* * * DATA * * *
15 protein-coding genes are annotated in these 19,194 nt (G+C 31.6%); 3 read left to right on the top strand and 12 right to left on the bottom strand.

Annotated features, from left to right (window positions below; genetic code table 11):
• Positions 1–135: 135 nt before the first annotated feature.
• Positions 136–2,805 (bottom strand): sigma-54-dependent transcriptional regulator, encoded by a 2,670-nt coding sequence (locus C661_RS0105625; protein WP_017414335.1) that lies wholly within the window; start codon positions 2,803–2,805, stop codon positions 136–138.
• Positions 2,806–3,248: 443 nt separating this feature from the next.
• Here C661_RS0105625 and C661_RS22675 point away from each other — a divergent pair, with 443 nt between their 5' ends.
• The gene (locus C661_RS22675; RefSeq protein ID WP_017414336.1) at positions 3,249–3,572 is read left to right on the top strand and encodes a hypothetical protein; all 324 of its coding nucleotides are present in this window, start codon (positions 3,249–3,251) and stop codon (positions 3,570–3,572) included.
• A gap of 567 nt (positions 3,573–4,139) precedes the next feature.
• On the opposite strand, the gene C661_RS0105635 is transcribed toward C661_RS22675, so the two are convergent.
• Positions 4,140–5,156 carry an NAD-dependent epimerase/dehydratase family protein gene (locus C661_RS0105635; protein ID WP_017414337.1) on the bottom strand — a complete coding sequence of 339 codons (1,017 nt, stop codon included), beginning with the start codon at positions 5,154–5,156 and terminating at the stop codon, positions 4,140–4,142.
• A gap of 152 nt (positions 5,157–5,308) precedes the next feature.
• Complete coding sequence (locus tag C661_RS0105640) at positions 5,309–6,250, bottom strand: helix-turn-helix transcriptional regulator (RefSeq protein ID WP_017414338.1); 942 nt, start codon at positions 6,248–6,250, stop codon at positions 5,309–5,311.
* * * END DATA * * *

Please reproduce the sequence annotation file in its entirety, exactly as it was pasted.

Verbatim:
15 protein-coding genes are annotated in these 19,194 nt (G+C 31.6%); 3 read left to right on the top strand and 12 right to left on the bottom strand.

Annotated features, from left to right (window positions below; genetic code table 11):
• Positions 1–135: 135 nt before the first annotated feature.
• Positions 136–2,805 (bottom strand): sigma-54-dependent transcriptional regulator, encoded by a 2,670-nt coding sequence (locus C661_RS0105625; protein WP_017414335.1) that lies wholly within the window; start codon positions 2,803–2,805, stop codon positions 136–138.
• Positions 2,806–3,248: 443 nt separating this feature from the next.
• Here C661_RS0105625 and C661_RS22675 point away from each other — a divergent pair, with 443 nt between their 5' ends.
• The gene (locus C661_RS22675; RefSeq protein ID WP_017414336.1) at positions 3,249–3,572 is read left to right on the top strand and encodes a hypothetical protein; all 324 of its coding nucleotides are present in this window, start codon (positions 3,249–3,251) and stop codon (positions 3,570–3,572) included.
• A gap of 567 nt (positions 3,573–4,139) precedes the next feature.
• On the opposite strand, the gene C661_RS0105635 is transcribed toward C661_RS22675, so the two are convergent.
• Positions 4,140–5,156 carry an NAD-dependent epimerase/dehydratase family protein gene (locus C661_RS0105635; protein ID WP_017414337.1) on the bottom strand — a complete coding sequence of 339 codons (1,017 nt, stop codon included), beginning with the start codon at positions 5,154–5,156 and terminating at the stop codon, positions 4,140–4,142.
• A gap of 152 nt (positions 5,157–5,308) precedes the next feature.
• Complete coding sequence (locus tag C661_RS0105640) at positions 5,309–6,250, bottom strand: helix-turn-helix transcriptional regulator (RefSeq protein ID WP_017414338.1); 942 nt, start codon at positions 6,248–6,250, stop codon at positions 5,309–5,311.